vendredi 14 mai 2010

Charles Plymell: Trashing

The Trashing of America is the testimony of a soul burning through the ‘zinc cities red sky" of the U.S.A. — from a a gas station in Kansas to the Cadillac chrome of L.A., from the hard neon rough-trade streets of San Francisco to the crisp acetylene of Baltimore, from the apocalyptic misery of Manhattan’s Bowery to the rural musing sleeping of upstate New York where the poet rests, finally, and survives. Charles Plymell is a poet of searing sensitivity and outrage. Something proud and defiant about a swiftly disappearing America is captured forever in these poems. The is a major collection, long overdue. — Anne Waldman

Spun out of that vortex which is Wichita, Charley Plymell reached San Francisco on that road that ran thru the astonished heart of America, riding his chopper (at least in my imagined midnight cowboy movie of him)—and these are the poems of his vision of the apocalypse rose of America-Brooklyn yellow pages, Hollywood black light sun, Second Hand Rose on the juke, Gough Street blues, wild rose of Utah, New York iron city, Kansas madman’s dream, eternity in the groin—Neal Cassady down, Kerouac down, all down the Great American Drain—and the vision goes on— Lawrence Ferlinghetti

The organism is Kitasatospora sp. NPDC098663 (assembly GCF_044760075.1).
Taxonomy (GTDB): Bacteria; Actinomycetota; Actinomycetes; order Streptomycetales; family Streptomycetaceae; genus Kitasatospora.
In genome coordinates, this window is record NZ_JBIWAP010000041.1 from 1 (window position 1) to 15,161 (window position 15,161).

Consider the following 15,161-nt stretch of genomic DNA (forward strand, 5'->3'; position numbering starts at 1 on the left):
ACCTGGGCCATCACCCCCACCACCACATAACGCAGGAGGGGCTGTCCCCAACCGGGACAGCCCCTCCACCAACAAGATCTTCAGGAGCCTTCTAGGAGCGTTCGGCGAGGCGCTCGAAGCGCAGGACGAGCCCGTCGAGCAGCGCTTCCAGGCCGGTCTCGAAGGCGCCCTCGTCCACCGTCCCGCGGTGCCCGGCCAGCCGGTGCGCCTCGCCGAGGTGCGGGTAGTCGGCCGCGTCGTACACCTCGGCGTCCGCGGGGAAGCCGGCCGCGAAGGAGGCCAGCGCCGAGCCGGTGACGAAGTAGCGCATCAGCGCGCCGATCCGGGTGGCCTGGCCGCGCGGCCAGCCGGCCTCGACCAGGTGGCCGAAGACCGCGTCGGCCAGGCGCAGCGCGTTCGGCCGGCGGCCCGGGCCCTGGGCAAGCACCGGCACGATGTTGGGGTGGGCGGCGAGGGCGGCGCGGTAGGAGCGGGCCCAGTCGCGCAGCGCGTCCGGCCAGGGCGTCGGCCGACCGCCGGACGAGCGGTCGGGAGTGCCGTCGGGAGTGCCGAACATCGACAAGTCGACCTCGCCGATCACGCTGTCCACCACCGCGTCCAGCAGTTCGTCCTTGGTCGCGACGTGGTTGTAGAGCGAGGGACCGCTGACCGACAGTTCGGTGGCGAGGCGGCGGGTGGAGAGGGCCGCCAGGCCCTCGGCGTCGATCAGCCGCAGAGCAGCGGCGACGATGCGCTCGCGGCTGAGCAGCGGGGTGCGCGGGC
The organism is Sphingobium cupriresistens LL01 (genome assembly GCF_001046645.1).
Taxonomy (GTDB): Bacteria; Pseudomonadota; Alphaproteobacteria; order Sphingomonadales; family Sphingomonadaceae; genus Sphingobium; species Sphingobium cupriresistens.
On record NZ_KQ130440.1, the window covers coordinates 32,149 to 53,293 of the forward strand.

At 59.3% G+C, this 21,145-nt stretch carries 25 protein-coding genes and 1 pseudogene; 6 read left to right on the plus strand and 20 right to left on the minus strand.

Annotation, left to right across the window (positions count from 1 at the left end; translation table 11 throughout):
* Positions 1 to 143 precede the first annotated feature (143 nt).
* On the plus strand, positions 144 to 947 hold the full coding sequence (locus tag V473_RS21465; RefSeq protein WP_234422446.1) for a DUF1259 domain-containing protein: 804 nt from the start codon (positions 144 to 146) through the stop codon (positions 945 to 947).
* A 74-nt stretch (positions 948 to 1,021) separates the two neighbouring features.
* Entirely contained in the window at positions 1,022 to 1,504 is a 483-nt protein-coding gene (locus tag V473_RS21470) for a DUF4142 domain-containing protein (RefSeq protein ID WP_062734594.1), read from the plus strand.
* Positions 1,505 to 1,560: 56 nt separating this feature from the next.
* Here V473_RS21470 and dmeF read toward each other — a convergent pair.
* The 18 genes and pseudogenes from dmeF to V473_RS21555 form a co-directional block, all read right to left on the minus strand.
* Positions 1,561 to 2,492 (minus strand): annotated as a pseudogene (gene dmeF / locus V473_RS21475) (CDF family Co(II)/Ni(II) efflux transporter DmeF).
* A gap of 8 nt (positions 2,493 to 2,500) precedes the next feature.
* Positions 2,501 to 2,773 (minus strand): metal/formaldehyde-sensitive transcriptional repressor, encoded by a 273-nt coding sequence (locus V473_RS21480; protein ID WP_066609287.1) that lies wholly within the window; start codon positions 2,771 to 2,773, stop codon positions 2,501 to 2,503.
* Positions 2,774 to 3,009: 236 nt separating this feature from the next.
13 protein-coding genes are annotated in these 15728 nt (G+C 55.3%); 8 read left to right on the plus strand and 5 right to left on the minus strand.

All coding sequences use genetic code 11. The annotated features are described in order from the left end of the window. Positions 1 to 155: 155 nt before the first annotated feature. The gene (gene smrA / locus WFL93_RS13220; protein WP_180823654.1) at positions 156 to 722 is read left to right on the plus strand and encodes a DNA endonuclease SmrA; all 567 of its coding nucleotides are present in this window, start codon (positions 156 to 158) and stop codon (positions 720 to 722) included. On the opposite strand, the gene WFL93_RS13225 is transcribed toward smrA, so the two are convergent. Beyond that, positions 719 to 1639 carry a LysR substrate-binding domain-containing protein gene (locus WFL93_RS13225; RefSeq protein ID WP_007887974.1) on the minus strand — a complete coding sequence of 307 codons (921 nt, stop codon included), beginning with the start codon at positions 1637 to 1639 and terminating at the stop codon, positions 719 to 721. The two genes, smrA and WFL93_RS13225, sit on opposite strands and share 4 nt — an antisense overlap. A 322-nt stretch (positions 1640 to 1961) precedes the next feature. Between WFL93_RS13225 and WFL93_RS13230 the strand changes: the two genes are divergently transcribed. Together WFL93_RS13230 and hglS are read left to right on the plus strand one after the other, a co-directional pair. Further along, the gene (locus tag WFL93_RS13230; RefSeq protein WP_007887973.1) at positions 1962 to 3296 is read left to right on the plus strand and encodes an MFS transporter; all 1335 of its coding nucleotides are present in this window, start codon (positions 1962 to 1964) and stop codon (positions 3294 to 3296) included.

Plymell and his friends inventing the Wichita Vortex contribute to a tradition stretching back from Lamantia thru Sherwood Anderson to Poe and earlier American vibration artists of those provinces. I interpret his statement as prophetic fragment memory of innocence, visionary great fear, & Warm glimmer: a new species?— Allen Ginsberg

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